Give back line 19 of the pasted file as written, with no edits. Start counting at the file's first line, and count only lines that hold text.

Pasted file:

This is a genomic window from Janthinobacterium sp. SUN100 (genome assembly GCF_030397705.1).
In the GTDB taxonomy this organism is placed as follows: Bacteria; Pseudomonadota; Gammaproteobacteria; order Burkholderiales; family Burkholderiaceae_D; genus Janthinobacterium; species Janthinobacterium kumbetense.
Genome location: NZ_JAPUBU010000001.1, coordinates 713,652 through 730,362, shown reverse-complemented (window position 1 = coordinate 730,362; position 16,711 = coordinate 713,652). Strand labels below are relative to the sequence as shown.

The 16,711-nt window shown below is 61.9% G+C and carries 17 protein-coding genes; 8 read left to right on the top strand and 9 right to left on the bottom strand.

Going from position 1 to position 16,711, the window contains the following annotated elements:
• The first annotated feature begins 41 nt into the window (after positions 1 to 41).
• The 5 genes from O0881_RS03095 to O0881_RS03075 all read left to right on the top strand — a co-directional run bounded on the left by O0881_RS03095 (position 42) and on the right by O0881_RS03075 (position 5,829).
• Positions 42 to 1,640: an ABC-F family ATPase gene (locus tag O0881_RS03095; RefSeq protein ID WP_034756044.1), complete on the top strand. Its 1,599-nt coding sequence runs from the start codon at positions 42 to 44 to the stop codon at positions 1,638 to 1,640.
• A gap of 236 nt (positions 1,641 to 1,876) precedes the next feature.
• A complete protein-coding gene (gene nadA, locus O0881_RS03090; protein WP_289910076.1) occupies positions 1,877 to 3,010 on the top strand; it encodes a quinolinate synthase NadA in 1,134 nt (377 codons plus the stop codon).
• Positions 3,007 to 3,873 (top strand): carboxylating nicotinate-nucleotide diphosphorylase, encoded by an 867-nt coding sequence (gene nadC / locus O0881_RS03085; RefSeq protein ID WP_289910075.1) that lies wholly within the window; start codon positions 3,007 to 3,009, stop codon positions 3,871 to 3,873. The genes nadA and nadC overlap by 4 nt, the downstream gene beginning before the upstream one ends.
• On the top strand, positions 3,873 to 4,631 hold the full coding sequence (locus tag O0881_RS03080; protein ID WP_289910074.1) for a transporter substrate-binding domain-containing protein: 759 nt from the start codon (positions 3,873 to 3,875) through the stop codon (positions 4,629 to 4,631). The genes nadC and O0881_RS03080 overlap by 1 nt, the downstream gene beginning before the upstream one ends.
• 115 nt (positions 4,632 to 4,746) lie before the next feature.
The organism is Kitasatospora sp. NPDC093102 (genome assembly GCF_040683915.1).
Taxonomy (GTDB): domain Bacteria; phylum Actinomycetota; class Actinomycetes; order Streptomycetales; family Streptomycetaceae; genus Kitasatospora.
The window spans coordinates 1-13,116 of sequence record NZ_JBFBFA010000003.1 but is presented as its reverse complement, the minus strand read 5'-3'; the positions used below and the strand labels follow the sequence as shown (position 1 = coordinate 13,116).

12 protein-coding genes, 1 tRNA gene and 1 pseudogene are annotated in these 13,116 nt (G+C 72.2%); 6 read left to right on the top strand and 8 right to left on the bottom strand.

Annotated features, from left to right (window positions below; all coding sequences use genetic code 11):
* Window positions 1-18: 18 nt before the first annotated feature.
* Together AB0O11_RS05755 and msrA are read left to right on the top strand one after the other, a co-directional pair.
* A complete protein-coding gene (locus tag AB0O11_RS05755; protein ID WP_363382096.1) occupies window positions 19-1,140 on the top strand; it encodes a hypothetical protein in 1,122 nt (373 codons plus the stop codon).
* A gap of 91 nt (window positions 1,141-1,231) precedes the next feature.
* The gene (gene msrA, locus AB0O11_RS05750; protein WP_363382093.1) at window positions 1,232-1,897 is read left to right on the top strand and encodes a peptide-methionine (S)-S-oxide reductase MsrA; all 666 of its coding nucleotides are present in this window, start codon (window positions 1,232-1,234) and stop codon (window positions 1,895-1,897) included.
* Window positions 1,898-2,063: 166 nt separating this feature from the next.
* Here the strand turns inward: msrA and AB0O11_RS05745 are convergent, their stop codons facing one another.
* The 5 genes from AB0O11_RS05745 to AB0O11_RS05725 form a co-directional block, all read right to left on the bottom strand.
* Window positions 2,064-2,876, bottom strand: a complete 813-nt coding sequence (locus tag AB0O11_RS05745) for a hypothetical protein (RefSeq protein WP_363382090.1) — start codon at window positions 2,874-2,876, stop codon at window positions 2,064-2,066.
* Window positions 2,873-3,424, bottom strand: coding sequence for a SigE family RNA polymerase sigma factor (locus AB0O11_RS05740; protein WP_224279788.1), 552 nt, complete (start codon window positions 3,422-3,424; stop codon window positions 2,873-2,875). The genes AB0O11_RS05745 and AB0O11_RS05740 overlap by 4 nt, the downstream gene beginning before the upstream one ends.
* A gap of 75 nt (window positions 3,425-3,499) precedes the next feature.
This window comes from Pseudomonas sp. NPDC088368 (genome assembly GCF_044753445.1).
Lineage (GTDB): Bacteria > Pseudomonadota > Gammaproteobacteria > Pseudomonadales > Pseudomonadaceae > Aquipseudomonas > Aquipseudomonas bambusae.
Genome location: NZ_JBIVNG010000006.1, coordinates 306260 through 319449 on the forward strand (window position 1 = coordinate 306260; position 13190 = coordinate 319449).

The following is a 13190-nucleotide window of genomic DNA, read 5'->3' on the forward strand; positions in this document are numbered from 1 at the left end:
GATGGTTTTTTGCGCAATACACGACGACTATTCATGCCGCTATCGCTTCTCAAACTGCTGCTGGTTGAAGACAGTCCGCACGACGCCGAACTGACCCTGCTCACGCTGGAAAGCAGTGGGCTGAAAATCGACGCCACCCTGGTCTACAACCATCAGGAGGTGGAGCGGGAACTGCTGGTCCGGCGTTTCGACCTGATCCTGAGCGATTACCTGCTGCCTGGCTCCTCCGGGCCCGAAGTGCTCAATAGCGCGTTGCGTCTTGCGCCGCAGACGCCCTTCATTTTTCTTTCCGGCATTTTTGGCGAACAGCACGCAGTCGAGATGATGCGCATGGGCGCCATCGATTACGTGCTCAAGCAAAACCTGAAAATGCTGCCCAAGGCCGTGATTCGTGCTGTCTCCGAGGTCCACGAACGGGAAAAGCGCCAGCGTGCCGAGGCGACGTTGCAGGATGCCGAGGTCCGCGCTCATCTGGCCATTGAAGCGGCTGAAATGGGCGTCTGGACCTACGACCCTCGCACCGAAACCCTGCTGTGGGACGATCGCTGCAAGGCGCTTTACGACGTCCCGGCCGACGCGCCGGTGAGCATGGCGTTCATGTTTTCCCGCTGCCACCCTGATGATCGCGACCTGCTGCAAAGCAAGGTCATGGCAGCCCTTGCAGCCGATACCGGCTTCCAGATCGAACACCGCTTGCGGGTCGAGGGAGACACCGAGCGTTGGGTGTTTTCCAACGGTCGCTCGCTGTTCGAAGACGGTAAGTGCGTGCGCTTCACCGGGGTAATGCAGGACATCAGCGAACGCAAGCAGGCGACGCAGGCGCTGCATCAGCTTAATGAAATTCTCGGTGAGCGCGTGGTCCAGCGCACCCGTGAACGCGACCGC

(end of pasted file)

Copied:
* Window positions 1-18: 18 nt before the first annotated feature.